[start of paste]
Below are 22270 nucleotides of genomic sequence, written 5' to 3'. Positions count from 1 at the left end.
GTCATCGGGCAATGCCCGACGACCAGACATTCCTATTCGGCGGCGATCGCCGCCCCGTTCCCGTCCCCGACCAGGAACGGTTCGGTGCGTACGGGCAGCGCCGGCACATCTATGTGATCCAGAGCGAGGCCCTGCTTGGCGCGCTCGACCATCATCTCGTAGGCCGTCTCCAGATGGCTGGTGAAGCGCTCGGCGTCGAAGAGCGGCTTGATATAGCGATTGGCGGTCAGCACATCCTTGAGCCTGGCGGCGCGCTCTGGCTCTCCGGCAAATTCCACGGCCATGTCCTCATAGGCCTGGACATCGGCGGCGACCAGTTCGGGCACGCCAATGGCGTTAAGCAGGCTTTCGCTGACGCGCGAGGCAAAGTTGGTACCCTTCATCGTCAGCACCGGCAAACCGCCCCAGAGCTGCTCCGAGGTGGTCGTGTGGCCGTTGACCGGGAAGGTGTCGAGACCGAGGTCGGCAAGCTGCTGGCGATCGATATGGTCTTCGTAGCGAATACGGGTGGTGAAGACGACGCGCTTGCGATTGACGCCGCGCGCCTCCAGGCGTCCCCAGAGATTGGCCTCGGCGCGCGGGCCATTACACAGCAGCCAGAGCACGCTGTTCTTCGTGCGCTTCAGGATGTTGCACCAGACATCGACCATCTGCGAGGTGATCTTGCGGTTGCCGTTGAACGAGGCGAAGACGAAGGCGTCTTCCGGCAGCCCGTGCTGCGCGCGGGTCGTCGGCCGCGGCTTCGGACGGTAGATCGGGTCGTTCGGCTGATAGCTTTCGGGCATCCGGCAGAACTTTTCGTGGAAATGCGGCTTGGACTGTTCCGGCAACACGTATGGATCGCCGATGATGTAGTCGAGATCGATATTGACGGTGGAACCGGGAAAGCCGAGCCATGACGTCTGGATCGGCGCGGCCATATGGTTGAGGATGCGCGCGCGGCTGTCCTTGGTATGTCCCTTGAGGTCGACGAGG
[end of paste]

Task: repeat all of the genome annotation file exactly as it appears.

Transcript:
Below are 22270 nucleotides of genomic sequence, written 5' to 3'. Positions count from 1 at the left end.
GTCATCGGGCAATGCCCGACGACCAGACATTCCTATTCGGCGGCGATCGCCGCCCCGTTCCCGTCCCCGACCAGGAACGGTTCGGTGCGTACGGGCAGCGCCGGCACATCTATGTGATCCAGAGCGAGGCCCTGCTTGGCGCGCTCGACCATCATCTCGTAGGCCGTCTCCAGATGGCTGGTGAAGCGCTCGGCGTCGAAGAGCGGCTTGATATAGCGATTGGCGGTCAGCACATCCTTGAGCCTGGCGGCGCGCTCTGGCTCTCCGGCAAATTCCACGGCCATGTCCTCATAGGCCTGGACATCGGCGGCGACCAGTTCGGGCACGCCAATGGCGTTAAGCAGGCTTTCGCTGACGCGCGAGGCAAAGTTGGTACCCTTCATCGTCAGCACCGGCAAACCGCCCCAGAGCTGCTCCGAGGTGGTCGTGTGGCCGTTGACCGGGAAGGTGTCGAGACCGAGGTCGGCAAGCTGCTGGCGATCGATATGGTCTTCGTAGCGAATACGGGTGGTGAAGACGACGCGCTTGCGATTGACGCCGCGCGCCTCCAGGCGTCCCCAGAGATTGGCCTCGGCGCGCGGGCCATTACACAGCAGCCAGAGCACGCTGTTCTTCGTGCGCTTCAGGATGTTGCACCAGACATCGACCATCTGCGAGGTGATCTTGCGGTTGCCGTTGAACGAGGCGAAGACGAAGGCGTCTTCCGGCAGCCCGTGCTGCGCGCGGGTCGTCGGCCGCGGCTTCGGACGGTAGATCGGGTCGTTCGGCTGATAGCTTTCGGGCATCCGGCAGAACTTTTCGTGGAAATGCGGCTTGGACTGTTCCGGCAACACGTATGGATCGCCGATGATGTAGTCGAGATCGATATTGACGGTGGAACCGGGAAAGCCGAGCCATGACGTCTGGATCGGCGCGGCCATATGGTTGAGGATGCGCGCGCGGCTGTCCTTGGTATGTCCCTTGAGGTCGACGAGG